Knowing how you standWhen your doctor first diagnoses psoriasis it can be a lot to take in. Although it can be a relief to learn that your condition has a name and that something can be done, many people find the relief is mixed with feelings of shock, fear, uncertainty - and even anger.
Everyone's experience of psoriasis will be different, varying from very mild occasional patches and itching to much more severe physical symptoms.
If you have psoriasis you don't need to just accept it. By learning as much as you can about the condition, you will have the information you need to manage your psoriasis in the best possible way.
What is psoriasis?Psoriasis is a medical condition that most commonly involves skin cells growing too quickly. Faulty signals originating in the immune system cause new skin cells to form in days rather than weeks.The excessive skin cell growth leads to psoriasis lesions. The lesions have three characteristic features: scaling, thickening and inflammation (redness).It is important to stress that the accelerated cell growth has nothing to do with cancer.
Everyone’s experience of psoriasis will be different, varying from very mild occasional patches and itching to much more severe physical symptoms.
Up to 30% of people who have psoriasis may also get psoriatic arthritis in their joints.If you think you may be affected, talk to your doctor and explain why.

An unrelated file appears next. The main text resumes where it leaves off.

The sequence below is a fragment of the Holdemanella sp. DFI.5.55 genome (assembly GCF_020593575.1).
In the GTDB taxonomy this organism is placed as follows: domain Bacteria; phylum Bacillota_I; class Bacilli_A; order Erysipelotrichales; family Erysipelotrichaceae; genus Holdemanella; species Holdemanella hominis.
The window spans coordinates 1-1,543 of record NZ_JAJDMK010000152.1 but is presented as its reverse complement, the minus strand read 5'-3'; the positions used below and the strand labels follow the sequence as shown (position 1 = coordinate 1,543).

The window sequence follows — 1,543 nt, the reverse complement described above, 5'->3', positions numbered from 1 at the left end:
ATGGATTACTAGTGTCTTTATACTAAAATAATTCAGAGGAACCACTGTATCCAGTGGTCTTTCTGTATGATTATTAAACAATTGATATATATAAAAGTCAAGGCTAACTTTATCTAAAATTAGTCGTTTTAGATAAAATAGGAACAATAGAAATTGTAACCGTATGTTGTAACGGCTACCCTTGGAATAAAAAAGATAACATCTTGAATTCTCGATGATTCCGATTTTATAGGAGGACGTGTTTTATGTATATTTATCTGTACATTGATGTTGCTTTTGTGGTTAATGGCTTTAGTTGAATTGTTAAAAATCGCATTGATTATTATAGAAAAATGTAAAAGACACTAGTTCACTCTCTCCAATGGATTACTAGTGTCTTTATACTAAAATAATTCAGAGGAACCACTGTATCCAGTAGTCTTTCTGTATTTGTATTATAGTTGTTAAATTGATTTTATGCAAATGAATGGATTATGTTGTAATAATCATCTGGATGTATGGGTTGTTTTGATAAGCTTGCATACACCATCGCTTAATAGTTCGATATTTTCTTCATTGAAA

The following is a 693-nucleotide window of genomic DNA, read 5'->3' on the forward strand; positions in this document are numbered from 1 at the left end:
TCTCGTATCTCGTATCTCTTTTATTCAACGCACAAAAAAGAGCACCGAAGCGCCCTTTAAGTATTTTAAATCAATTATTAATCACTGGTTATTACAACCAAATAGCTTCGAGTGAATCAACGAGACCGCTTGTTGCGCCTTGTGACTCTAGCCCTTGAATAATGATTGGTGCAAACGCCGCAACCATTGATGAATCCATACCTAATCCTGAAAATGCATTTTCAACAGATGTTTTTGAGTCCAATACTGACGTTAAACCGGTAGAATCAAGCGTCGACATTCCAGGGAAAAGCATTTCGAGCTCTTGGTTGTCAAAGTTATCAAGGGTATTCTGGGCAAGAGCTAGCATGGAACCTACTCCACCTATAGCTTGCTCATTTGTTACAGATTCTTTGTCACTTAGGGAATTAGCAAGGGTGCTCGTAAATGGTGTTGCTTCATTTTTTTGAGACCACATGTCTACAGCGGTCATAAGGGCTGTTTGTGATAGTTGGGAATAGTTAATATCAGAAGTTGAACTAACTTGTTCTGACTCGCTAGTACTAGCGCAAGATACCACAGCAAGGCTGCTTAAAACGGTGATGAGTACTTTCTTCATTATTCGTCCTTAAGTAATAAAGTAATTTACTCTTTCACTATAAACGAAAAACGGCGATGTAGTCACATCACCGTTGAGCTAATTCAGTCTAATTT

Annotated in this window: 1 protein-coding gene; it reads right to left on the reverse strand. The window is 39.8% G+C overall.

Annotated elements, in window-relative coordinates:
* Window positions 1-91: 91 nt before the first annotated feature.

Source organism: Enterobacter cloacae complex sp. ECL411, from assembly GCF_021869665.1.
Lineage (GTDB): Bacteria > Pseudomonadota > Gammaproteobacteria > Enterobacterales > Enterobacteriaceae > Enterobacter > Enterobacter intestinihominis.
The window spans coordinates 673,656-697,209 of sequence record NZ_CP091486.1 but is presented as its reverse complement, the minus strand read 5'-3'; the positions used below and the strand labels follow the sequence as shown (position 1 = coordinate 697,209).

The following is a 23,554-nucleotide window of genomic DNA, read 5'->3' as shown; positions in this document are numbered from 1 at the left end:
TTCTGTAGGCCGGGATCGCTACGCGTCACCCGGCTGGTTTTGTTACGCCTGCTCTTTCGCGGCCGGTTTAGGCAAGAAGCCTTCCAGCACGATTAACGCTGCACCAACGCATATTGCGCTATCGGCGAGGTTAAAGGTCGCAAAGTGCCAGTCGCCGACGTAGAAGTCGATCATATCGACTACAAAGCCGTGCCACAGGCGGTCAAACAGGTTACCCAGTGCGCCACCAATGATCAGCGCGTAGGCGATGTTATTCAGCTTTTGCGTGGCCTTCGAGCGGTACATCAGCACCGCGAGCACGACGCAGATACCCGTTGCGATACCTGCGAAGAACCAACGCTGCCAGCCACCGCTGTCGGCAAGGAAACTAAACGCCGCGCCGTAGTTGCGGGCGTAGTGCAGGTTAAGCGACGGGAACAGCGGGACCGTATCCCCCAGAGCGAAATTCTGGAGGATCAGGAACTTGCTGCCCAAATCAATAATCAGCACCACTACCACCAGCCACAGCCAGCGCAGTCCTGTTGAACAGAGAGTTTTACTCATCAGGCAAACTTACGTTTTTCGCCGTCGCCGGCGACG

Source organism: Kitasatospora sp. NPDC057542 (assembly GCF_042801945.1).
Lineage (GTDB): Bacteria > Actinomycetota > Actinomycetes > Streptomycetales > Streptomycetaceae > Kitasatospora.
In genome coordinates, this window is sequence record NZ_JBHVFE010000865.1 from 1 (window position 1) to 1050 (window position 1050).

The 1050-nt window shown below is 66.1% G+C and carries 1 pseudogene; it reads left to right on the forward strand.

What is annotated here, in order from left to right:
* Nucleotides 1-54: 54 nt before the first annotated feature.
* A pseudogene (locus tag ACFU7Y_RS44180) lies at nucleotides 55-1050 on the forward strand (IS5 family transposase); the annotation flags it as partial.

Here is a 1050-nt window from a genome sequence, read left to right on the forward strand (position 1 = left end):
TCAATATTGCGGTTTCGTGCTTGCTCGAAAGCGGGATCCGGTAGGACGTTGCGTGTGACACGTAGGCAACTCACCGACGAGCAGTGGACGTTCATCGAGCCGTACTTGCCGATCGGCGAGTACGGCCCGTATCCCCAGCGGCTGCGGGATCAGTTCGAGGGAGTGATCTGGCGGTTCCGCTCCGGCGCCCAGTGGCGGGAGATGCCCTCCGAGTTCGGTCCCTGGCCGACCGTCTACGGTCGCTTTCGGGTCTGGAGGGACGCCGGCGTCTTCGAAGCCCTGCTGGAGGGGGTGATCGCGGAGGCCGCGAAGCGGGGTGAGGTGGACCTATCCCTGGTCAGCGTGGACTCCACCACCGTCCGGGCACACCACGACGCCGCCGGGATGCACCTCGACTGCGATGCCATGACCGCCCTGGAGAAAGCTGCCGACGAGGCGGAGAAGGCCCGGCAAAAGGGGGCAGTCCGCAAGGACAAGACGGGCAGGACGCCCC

How many people are affected?Anyone can develop psoriasis. It is equally common in men and women and affects about 2-3% of the global population.
Psoriasis can start at any age but most people develop psoriasis between the ages of 20-35. 75% of the psoriasis cases occur before the age of 40. However, it is possible to develop the disease both in childhood and in old age.
What causes psoriasis?The exact cause of psoriasis is still unknown. It is a complex condition with multiple potential causes, which may be genetic, immunological, environmental and psychological. These factors alter how skin cells function, speeding up the rate at which skin cells are produced and shed.
Psoriasis is not contagious. Nobody gave it to you and you cannot pass it on by touch, swimming in the same pool, or even intimate contact.